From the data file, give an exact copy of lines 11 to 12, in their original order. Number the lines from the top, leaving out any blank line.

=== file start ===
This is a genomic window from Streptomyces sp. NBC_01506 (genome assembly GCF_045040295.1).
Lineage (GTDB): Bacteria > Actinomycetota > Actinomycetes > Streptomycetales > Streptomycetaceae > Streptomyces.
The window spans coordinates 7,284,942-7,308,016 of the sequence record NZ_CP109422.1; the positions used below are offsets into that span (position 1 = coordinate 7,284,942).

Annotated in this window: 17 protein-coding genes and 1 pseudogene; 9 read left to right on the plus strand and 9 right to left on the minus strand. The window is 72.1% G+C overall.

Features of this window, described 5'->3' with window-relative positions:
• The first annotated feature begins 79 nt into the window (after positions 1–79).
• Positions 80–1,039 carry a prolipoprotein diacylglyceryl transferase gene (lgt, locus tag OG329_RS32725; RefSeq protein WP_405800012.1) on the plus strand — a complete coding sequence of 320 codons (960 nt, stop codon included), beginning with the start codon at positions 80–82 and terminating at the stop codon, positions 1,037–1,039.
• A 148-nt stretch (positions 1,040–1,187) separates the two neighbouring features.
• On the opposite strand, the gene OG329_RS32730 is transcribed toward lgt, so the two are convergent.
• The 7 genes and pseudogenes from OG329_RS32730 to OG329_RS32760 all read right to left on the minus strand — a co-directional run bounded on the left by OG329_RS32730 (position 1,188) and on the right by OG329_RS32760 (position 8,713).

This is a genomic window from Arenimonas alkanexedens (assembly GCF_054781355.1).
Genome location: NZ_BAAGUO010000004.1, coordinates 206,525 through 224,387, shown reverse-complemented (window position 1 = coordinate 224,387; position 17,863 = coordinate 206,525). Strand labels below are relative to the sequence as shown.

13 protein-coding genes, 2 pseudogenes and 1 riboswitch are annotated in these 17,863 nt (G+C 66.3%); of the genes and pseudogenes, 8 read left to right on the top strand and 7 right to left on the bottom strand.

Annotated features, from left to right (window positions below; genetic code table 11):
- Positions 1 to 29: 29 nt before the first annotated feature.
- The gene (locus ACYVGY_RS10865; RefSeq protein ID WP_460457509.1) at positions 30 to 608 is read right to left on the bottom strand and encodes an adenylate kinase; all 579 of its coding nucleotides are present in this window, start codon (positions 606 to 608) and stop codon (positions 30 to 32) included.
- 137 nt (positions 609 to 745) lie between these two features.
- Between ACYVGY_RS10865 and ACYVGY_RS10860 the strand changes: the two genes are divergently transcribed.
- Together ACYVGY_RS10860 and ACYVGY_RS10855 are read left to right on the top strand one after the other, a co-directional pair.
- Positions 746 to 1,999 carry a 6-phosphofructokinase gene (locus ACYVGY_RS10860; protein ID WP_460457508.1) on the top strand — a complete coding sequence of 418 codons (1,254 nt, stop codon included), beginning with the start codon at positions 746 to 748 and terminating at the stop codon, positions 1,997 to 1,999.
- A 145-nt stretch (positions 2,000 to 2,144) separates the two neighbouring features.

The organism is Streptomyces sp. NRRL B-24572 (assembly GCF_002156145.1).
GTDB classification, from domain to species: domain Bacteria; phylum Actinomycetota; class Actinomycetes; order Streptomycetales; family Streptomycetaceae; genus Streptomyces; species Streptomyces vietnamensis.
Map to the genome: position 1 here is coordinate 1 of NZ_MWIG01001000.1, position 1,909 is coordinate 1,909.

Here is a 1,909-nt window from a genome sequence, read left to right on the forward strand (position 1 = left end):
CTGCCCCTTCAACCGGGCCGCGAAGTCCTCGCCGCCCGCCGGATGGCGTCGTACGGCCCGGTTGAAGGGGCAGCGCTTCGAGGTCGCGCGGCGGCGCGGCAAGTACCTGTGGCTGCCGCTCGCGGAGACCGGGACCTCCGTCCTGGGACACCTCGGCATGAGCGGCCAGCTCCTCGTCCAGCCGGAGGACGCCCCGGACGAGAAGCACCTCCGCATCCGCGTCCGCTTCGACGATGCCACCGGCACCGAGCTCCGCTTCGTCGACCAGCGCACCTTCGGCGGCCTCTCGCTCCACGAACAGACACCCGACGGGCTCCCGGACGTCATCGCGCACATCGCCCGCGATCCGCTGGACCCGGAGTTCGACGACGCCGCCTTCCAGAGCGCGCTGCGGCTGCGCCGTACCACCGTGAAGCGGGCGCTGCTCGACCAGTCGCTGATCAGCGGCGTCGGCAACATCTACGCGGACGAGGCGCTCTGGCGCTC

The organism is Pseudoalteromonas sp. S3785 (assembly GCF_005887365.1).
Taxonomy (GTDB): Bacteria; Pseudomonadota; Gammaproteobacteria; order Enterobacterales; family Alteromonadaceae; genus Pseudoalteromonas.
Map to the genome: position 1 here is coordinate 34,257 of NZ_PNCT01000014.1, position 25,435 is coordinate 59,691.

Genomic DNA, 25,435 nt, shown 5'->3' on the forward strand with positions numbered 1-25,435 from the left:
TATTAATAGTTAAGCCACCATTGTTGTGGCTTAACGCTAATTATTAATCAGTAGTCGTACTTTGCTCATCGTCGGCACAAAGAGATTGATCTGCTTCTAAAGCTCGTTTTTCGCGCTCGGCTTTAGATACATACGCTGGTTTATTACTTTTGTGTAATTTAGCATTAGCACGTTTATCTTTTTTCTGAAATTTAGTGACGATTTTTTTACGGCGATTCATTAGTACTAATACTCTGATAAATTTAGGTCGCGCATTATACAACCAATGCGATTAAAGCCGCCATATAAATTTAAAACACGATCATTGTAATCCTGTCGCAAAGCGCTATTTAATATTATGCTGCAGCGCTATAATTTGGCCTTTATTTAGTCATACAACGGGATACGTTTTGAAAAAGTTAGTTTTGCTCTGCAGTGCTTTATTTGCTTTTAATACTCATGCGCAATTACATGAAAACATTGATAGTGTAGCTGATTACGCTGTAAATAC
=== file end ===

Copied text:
This is a genomic window from Arenimonas alkanexedens (assembly GCF_054781355.1).
Genome location: NZ_BAAGUO010000004.1, coordinates 206,525 through 224,387, shown reverse-complemented (window position 1 = coordinate 224,387; position 17,863 = coordinate 206,525). Strand labels below are relative to the sequence as shown.